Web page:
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Solid-Phase Synthesis of Optically Active Substituted 2 Aminofuranones Using an Activated Carbonate Linker

Laboratory of Organic Chemistry, School of Chemical Engineering, National Technical University of Athens, Zografou Campus, Athens 15773, Greece
Author to whom correspondence should be addressed.
Molecules 2009, 14(10), 3914-3921;
Received: 8 September 2009 / Revised: 29 September 2009 / Accepted: 30 September 2009 / Published: 30 September 2009
(This article belongs to the Special Issue Solid Phase Synthesis)


An efficient three-step solid-phase synthesis of diverse 3,5-disubstituted-2-aminofuranones has been developed. α-Hydroxy acids loaded on a nitrophenyl carbonate derivative of Wang resin are used as acylating agents for the C-acylation of active methylene compounds and the resulting intermediates provided, through a cyclative cleavage reaction, the desired product.

Graphical Abstract


Multistep organic syntheses can be substantially facilitated by conducting reactions on substrates that are covalently attached to insoluble supports. The principles of “solid-phase synthesis” were introduced in 1963 by Merrifield [1]. Since then, the concept of solid phase synthesis has been applied extensively in numerous areas [2,3,4,5] such as peptides and oligonucleotides, and there has been significant progress in small molecules, especially heterocycles, due to several advantages over solution-phase methodologies.
A crucial point in the design of compound libraries and, in particular, for cyclative cleavage strategies [6,7], is the careful choice of the appropriate linker unit. The linkers connect the solid support to the third element which is usually the starting material and can be classified as traditional or classical if the site of attachment of the resin remains following cleavage, and traceless if they allow the release of the desired molecules without any linker-derived functional groups remaining in the products and diversity linkers [8,9].
Four main factors contribute to the popularity of this technique: (i) the simplified reaction procedures − reactions can be accomplished in only three steps: addition of reagents, filtering and finally washing the resin; (ii) purification and isolation steps are eliminated as the only purification needed is the washing of the resin; (iii) the capability of using high concentrations of reagents, as well as (iv), automation of synthesis, which is a basic requirement for multiple parallel syntheses.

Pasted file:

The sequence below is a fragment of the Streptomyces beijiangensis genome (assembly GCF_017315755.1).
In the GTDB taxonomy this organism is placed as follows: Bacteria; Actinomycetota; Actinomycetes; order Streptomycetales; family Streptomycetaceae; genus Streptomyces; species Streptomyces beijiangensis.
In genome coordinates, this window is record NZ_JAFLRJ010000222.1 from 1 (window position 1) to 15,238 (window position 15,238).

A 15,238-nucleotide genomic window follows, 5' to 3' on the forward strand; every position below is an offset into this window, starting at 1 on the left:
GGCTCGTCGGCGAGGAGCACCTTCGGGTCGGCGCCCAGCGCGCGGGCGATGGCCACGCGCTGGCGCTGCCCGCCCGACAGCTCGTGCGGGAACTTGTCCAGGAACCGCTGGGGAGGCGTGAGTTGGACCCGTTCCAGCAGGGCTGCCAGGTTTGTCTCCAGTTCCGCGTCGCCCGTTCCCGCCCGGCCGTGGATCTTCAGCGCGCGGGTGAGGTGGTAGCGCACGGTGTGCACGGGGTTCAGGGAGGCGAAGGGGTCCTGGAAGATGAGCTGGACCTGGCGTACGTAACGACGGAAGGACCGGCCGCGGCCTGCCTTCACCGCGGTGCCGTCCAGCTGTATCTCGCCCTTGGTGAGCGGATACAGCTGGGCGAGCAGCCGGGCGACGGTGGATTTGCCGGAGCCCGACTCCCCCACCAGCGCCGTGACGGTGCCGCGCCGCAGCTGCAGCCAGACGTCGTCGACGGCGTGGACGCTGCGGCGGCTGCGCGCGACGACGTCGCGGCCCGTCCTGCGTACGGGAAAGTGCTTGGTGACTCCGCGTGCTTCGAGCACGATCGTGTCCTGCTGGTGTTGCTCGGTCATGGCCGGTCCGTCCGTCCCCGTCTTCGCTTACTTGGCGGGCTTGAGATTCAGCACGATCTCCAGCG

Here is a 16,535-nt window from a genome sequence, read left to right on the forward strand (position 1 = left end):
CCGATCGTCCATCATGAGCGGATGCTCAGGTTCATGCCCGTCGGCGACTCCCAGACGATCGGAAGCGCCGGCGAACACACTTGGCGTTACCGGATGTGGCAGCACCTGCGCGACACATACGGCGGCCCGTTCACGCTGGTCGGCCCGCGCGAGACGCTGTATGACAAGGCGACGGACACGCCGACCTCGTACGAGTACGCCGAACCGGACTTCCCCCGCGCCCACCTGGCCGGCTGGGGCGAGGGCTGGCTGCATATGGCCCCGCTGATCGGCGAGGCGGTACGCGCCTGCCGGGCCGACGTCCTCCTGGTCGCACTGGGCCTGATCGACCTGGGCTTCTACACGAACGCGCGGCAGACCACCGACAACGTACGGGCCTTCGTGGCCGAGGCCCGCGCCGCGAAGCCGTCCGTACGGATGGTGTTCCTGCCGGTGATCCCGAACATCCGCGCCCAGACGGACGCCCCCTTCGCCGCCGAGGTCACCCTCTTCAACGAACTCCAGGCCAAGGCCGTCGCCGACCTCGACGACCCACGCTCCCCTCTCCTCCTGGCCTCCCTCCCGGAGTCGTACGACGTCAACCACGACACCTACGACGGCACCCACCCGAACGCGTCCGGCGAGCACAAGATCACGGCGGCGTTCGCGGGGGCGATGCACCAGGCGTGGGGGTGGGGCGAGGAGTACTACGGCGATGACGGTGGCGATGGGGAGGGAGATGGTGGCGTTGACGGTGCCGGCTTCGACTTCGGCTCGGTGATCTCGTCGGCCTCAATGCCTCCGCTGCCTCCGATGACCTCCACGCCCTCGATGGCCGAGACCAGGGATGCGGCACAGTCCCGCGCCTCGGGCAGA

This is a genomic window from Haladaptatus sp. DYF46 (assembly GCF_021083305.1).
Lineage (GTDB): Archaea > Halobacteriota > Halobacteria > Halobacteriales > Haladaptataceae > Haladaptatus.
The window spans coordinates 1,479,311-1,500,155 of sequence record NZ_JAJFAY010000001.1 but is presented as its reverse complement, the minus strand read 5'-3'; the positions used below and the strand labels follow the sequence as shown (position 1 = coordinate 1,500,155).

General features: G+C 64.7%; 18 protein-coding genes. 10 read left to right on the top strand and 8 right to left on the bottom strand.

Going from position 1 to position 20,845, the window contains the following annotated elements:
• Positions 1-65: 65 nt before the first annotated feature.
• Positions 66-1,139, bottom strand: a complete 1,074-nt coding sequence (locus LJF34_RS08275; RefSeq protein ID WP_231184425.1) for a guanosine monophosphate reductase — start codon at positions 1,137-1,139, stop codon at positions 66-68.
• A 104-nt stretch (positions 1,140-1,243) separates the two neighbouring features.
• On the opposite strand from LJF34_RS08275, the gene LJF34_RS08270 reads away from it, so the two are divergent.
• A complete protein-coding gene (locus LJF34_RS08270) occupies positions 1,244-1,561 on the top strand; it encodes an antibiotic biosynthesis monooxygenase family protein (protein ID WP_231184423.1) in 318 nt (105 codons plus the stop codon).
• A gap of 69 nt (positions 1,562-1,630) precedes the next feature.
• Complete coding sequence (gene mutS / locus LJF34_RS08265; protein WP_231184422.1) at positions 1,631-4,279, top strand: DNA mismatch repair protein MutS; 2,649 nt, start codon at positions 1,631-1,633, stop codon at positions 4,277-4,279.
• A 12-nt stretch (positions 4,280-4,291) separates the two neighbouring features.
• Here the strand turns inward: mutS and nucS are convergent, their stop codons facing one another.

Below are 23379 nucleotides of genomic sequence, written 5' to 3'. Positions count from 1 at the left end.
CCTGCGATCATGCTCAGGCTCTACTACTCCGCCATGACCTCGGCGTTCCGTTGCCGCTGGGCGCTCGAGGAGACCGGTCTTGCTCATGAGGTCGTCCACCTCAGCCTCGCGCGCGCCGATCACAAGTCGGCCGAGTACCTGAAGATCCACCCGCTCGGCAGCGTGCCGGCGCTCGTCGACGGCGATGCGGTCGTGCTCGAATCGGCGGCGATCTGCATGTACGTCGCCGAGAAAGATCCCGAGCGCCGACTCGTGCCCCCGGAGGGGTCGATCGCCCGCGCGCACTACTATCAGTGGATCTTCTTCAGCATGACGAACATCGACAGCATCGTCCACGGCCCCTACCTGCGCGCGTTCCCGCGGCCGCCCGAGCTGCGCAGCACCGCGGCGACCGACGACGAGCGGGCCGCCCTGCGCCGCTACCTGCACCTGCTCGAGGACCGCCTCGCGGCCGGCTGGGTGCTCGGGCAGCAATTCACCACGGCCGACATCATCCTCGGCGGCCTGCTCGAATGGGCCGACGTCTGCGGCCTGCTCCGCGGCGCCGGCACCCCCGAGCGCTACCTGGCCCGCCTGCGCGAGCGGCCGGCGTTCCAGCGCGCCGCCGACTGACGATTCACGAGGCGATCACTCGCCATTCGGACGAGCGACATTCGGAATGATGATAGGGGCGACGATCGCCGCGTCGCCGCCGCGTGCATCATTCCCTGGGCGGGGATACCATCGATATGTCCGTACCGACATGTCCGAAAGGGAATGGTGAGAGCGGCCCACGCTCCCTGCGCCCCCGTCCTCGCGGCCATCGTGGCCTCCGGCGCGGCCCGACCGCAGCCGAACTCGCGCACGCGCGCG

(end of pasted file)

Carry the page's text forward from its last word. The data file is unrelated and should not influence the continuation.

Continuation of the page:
Among organic small molecules, heterocyclic compounds have received particular attention in combinatorial chemistry because they are important structural components of bioactive molecules. The synthetic methods for the various substituted (functionalized) aminofuranones are very limited in the chemical literature. Recently, substituted 4-amino-2-furanones have been prepared due to their potential use for the treatment and/ or prophylaxis of diseases, particularly of retroviral disorders in humans or animals by Bayer Healthcare AG [10]. Moreover, this class of heterocycles were provided from (S)-ketone cyanohydrins, their ureido derivatives as antitumor agents and their 5-hydroxy derivatives as antibiotics [10,11,12,13,14,15,16,17]. Stereoselective synthesis of 3-amino-2-furanones by intramolecular cycloaddition of α-allyloxycarbonylnitrons has been published [18]. Several 2-amino-4-furanone herbicides have been introduced as they exhibit activity against a wide range of weeds and show selectivity to several crops [19,20]. However, as far as we know, the solid phase synthesis of 2-amino-4-furanones has not yet been established. Our group has reported in a previous work the synthesis of many 2-aminofuranone derivatives in solution phase [21].
Figure 1. General structure of 2-aminofuranones.
Figure 1. General structure of 2-aminofuranones.
Molecules 14 03914 g001
Our group has paid particular attention to the synthesis of tetramic [22], tetronic [23] and thiotetronic acids [24], as well as other heterocycles which contain two points of diversity in solution and, recently, in solid phase synthesis via cyclization reactions of functionalized butenoates derived from active esters of α-amino acids and α-hydroxy acids [25]. As part of our research programme we required a concise three step solid-phase method to construct 3,5-disubstituted-2-aminofuranones. A diverse set of α-hydroxy acid building blocks were all used successfully: aryl, methyl, disubstituted, or unsubstituted, enabling us to obtain a library of 3, 5-disubstituted 2-aminofuranones. The proposed methodology was achieved as shown in Scheme 1.
Scheme 1. Synthetic protocol methodology for 3, 5-disubstituted-2-aminofuranones via cyclative cleavage.
Scheme 1. Synthetic protocol methodology for 3, 5-disubstituted-2-aminofuranones via cyclative cleavage.
Molecules 14 03914 sch001

Results and Discussion